I would love to see a long term study about the relationships between college students and their parents and how that has been affected by changing technology.  I doubt it exists, though.  Based on my own observations, I’ve got a strong hypotheses that modern technology literally makes it too easy for young adults to be in constant contact with their parents and thereby hinders their personal maturity and independence.  It’s good to be close to your parents, but it really does seem crazy to me that 20-year olds are talking to their parents multiple times per day or texting with them all day long (then again, maybe I’ll feel differently when David is 20).

When I was at Duke 20+ years ago, times were such that most all of us still worried about the costs of long distance.  My mom and I were really close and had a great relationship, but I still only talked to her once a week unless something really big came up.  And my sense was that was pretty typical. And sure, N of 1 and anecdotal, but it certainly seemed to me that it did me some real and lasting good to not be so dependent upon my mom.  I can’t help but wonder if modern technologically-enabled relationships aren’t stunting the maturity of many a current college student.

Thus, I really enjoyed this NYT opinion piece on helicopter parenting:

AMERICAN parents are more involved in our children’s lives than ever: we schedule play dates, assist with homework and even choose college courses.

We know that all of this assistance has costs — depleted bank balances, constricted social lives — but we endure them happily, believing we are doing what is best for our children.

What if, however, the costs included harming our children?

That unsettling possibility is suggested by a paper published in February in the American Sociological Review. The study, led by the sociologist Laura T. Hamilton of the University of California, Merced, finds that the more money parents spend on their child’s college education, the worse grades the child earns.

separate study, published the same month in the Journal of Child and Family Studies and led by the psychologist Holly H. Shiffrin at the University of Mary Washington, finds that the more parents are involved in schoolwork and selection of college majors — that is, the more helicopter parenting they do — the less satisfied college students feel with their lives.

Why would parents help produce these negative outcomes? It seems that certain forms of help can dilute recipients’ sense of accountability for their own success. The college student might think: If Mom and Dad are always around to solve my problems, why spend three straight nights in the library during finals rather than hanging out with my friends? …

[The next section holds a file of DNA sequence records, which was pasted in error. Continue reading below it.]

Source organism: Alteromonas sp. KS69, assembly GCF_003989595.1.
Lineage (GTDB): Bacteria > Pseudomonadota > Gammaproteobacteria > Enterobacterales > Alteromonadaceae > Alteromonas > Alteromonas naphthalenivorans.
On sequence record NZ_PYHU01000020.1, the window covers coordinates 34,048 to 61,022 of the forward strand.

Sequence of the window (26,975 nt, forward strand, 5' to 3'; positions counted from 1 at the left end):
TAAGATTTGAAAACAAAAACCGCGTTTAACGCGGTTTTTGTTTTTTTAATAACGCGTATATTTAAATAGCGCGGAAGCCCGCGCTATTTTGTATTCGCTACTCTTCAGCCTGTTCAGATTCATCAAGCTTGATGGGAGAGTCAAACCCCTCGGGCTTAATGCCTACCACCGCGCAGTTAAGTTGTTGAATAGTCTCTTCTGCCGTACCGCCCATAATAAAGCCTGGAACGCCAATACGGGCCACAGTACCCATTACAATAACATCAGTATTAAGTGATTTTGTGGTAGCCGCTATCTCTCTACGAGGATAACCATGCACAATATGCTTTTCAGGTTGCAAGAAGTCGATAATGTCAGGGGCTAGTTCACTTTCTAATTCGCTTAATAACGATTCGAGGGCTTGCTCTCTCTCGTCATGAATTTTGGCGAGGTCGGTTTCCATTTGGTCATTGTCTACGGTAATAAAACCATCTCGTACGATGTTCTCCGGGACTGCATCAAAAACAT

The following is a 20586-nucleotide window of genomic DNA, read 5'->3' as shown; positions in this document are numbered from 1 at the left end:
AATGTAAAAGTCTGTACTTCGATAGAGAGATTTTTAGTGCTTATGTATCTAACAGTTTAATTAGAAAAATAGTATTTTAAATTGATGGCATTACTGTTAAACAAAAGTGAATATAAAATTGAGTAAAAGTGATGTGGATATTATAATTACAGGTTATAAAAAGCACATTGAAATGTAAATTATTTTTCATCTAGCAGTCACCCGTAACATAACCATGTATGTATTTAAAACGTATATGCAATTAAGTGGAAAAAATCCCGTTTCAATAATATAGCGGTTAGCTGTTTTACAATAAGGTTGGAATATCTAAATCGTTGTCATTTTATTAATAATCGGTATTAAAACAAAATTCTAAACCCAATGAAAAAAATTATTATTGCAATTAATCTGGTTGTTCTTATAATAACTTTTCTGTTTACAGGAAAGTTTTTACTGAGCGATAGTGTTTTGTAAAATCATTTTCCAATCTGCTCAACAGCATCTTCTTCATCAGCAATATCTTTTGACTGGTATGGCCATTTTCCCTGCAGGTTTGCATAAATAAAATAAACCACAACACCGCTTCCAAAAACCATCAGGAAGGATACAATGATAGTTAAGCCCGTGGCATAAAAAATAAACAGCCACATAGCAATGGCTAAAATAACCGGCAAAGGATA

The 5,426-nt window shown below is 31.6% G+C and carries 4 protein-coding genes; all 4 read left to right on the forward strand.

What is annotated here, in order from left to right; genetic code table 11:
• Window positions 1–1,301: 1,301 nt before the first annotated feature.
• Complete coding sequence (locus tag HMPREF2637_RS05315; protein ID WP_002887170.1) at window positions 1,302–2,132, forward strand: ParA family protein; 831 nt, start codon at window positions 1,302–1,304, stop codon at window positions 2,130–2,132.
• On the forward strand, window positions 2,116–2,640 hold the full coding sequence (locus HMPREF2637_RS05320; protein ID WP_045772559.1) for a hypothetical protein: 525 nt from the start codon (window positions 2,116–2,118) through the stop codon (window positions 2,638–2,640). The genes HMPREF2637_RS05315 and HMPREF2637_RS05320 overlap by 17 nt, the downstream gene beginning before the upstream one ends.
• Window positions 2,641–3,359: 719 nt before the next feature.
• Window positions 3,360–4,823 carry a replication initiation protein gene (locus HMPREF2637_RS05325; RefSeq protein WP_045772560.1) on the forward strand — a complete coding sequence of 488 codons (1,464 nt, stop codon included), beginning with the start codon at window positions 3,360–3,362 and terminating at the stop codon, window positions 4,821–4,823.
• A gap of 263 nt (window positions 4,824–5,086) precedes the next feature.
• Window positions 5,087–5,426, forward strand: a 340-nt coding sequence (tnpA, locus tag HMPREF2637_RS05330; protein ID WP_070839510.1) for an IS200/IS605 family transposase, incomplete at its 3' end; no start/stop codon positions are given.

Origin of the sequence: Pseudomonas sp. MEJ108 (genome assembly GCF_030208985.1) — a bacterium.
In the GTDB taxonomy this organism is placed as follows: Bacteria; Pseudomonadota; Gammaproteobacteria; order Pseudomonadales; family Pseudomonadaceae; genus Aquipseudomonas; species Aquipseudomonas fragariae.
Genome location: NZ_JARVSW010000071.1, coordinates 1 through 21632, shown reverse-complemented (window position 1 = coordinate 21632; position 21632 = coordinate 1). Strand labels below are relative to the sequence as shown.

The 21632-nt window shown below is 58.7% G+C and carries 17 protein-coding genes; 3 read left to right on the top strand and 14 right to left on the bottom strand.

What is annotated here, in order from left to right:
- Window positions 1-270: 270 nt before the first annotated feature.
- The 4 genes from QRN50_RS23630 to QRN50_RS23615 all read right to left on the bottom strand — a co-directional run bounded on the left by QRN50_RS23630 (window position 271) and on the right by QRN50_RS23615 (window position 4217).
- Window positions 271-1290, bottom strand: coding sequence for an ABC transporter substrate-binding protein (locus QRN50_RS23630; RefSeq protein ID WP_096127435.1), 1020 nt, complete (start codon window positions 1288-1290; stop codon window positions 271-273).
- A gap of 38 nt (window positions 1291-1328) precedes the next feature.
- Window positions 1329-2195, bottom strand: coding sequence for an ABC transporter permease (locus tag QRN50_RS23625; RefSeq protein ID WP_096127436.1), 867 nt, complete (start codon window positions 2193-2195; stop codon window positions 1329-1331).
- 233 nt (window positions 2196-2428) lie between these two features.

So yes, by all means, parents, help your children. But don’t let your action replace their action. Support, don’t substitute. Your children will be more likely to achieve their goals — and, who knows, you might even find some time to get your own social life back on track.

I’ll be really curious to see just how much I can let David stand on his own when he goes to college.  And to be honest, both of us are already really scared he’s going to fall flat on his face.  So, I’m planning on much support, but I do plan on doing my damnedest to see that he (and then his siblings) really establishes his own sense of self and personal accountability when heading off to college (if not before!).

About Steve Greene
Professor of Political Science at NC State http://faculty.chass.ncsu.edu/shgreene

One Response to Over-parenting

  1. itchy says:

    This is the biggest challenge my wife and I face as parents. We work constantly to force ourselves to force our daughter, who just turned 9, to be independent, and so far, she’s mostly great. But we also realize we’re providing 100x the assistance our parents gave us. (That said, our parents aren’t exactly emulation material.)

    In many ways, my daughter is far more mature than I was at her age. She’s able to navigate social and friendship situations better than I can even now. But she also is frustratingly dependent in ways that cause my wife and I to look at each other and think, “We NEVER asked for help with that!”

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